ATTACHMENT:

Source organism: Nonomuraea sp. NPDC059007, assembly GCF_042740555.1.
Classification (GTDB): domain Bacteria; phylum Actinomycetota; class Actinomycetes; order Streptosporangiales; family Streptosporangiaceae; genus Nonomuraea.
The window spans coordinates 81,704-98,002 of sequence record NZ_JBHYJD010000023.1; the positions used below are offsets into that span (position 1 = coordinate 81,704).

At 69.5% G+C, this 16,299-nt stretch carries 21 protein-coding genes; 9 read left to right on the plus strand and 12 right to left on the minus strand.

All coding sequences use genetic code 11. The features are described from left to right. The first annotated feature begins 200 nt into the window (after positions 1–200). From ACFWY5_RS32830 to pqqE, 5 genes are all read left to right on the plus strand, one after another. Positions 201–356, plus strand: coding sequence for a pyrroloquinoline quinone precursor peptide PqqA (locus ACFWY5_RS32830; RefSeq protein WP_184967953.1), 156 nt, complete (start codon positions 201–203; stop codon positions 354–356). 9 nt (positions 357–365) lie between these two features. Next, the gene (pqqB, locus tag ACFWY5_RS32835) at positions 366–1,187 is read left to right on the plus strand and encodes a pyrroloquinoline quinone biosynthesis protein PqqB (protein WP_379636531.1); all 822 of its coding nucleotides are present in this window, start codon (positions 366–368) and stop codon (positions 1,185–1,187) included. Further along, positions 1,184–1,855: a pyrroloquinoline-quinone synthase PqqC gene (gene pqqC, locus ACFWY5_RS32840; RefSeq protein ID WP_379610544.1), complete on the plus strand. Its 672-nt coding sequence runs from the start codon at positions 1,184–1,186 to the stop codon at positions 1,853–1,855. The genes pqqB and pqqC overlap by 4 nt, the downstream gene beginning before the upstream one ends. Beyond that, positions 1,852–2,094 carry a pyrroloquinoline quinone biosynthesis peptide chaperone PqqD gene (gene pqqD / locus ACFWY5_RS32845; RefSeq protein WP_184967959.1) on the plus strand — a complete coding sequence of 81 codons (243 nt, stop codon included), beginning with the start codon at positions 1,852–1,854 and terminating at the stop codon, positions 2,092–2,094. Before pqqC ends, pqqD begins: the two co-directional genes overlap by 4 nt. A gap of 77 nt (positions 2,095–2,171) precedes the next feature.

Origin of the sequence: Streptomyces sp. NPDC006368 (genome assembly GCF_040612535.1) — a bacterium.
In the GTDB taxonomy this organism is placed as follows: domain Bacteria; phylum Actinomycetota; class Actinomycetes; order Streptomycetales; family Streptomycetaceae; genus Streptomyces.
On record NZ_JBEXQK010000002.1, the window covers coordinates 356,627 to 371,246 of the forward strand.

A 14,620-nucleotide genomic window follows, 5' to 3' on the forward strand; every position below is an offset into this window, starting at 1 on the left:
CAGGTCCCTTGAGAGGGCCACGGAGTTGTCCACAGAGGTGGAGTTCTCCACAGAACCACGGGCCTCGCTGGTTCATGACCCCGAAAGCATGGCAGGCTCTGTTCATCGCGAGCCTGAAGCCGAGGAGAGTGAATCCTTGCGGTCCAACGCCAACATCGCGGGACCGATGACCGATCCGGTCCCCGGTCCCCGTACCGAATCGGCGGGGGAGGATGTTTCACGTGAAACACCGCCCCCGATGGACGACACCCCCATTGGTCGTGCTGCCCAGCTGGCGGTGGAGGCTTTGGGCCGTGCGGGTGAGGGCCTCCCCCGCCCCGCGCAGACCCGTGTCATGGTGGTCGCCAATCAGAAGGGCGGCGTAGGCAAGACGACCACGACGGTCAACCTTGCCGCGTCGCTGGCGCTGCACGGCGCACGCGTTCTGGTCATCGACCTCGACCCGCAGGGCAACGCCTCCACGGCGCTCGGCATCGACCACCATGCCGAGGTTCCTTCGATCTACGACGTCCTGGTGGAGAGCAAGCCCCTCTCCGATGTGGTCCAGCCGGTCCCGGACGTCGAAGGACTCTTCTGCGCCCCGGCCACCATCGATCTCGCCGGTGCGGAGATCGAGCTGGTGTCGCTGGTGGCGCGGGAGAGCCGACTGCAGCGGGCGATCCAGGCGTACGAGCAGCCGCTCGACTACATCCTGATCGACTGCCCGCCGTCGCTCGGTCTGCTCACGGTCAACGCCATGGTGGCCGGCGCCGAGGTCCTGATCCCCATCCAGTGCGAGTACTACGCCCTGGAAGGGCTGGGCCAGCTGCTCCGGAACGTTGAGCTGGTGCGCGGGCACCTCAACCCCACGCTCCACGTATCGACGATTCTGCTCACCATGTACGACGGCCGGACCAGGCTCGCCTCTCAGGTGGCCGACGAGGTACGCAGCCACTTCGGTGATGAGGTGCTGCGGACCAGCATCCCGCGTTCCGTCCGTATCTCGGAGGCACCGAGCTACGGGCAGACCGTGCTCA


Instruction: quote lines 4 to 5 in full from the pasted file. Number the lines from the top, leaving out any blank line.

At 69.5% G+C, this 16,299-nt stretch carries 21 protein-coding genes; 9 read left to right on the plus strand and 12 right to left on the minus strand.

All coding sequences use genetic code 11. The features are described from left to right. The first annotated feature begins 200 nt into the window (after positions 1–200). From ACFWY5_RS32830 to pqqE, 5 genes are all read left to right on the plus strand, one after another. Positions 201–356, plus strand: coding sequence for a pyrroloquinoline quinone precursor peptide PqqA (locus ACFWY5_RS32830; RefSeq protein WP_184967953.1), 156 nt, complete (start codon positions 201–203; stop codon positions 354–356). 9 nt (positions 357–365) lie between these two features. Next, the gene (pqqB, locus tag ACFWY5_RS32835) at positions 366–1,187 is read left to right on the plus strand and encodes a pyrroloquinoline quinone biosynthesis protein PqqB (protein WP_379636531.1); all 822 of its coding nucleotides are present in this window, start codon (positions 366–368) and stop codon (positions 1,185–1,187) included. Further along, positions 1,184–1,855: a pyrroloquinoline-quinone synthase PqqC gene (gene pqqC, locus ACFWY5_RS32840; RefSeq protein ID WP_379610544.1), complete on the plus strand. Its 672-nt coding sequence runs from the start codon at positions 1,184–1,186 to the stop codon at positions 1,853–1,855. The genes pqqB and pqqC overlap by 4 nt, the downstream gene beginning before the upstream one ends. Beyond that, positions 1,852–2,094 carry a pyrroloquinoline quinone biosynthesis peptide chaperone PqqD gene (gene pqqD / locus ACFWY5_RS32845; RefSeq protein WP_184967959.1) on the plus strand — a complete coding sequence of 81 codons (243 nt, stop codon included), beginning with the start codon at positions 1,852–1,854 and terminating at the stop codon, positions 2,092–2,094. Before pqqC ends, pqqD begins: the two co-directional genes overlap by 4 nt. A gap of 77 nt (positions 2,095–2,171) precedes the next feature.